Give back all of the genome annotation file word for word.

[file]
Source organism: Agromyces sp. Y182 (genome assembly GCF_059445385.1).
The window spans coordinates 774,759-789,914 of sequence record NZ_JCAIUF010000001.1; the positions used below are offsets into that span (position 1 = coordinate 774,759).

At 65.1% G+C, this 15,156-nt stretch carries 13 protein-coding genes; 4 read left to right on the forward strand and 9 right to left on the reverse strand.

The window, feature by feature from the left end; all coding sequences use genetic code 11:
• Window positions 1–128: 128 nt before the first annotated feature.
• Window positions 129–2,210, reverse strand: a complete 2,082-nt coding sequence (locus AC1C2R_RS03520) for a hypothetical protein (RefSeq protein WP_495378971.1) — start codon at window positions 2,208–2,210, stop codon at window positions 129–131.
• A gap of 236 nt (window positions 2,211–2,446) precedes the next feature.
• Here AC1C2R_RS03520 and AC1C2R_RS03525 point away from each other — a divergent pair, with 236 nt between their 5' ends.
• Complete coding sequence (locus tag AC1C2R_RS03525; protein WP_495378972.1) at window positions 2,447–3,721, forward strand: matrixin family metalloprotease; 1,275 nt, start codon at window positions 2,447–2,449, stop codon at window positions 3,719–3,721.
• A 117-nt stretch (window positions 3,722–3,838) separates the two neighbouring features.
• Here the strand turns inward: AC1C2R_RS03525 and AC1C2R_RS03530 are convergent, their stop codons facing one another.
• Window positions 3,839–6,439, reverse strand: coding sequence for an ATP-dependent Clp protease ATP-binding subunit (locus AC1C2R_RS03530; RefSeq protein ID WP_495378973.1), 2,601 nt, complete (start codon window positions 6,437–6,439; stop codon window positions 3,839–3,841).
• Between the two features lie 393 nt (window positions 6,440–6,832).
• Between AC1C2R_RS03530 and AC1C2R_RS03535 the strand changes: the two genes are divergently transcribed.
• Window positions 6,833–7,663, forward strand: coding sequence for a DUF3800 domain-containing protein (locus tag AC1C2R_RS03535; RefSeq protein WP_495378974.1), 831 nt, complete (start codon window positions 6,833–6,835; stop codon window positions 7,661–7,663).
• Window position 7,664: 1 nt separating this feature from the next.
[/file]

Source organism: Agromyces sp. Y182 (genome assembly GCF_059445385.1).
The window spans coordinates 774,759-789,914 of sequence record NZ_JCAIUF010000001.1; the positions used below are offsets into that span (position 1 = coordinate 774,759).

At 65.1% G+C, this 15,156-nt stretch carries 13 protein-coding genes; 4 read left to right on the forward strand and 9 right to left on the reverse strand.

The window, feature by feature from the left end; all coding sequences use genetic code 11:
• Window positions 1–128: 128 nt before the first annotated feature.
• Window positions 129–2,210, reverse strand: a complete 2,082-nt coding sequence (locus AC1C2R_RS03520) for a hypothetical protein (RefSeq protein WP_495378971.1) — start codon at window positions 2,208–2,210, stop codon at window positions 129–131.
• A gap of 236 nt (window positions 2,211–2,446) precedes the next feature.
• Here AC1C2R_RS03520 and AC1C2R_RS03525 point away from each other — a divergent pair, with 236 nt between their 5' ends.
• Complete coding sequence (locus tag AC1C2R_RS03525; protein WP_495378972.1) at window positions 2,447–3,721, forward strand: matrixin family metalloprotease; 1,275 nt, start codon at window positions 2,447–2,449, stop codon at window positions 3,719–3,721.
• A 117-nt stretch (window positions 3,722–3,838) separates the two neighbouring features.
• Here the strand turns inward: AC1C2R_RS03525 and AC1C2R_RS03530 are convergent, their stop codons facing one another.
• Window positions 3,839–6,439, reverse strand: coding sequence for an ATP-dependent Clp protease ATP-binding subunit (locus AC1C2R_RS03530; RefSeq protein ID WP_495378973.1), 2,601 nt, complete (start codon window positions 6,437–6,439; stop codon window positions 3,839–3,841).
• Between the two features lie 393 nt (window positions 6,440–6,832).
• Between AC1C2R_RS03530 and AC1C2R_RS03535 the strand changes: the two genes are divergently transcribed.
• Window positions 6,833–7,663, forward strand: coding sequence for a DUF3800 domain-containing protein (locus tag AC1C2R_RS03535; RefSeq protein WP_495378974.1), 831 nt, complete (start codon window positions 6,833–6,835; stop codon window positions 7,661–7,663).
• Window position 7,664: 1 nt separating this feature from the next.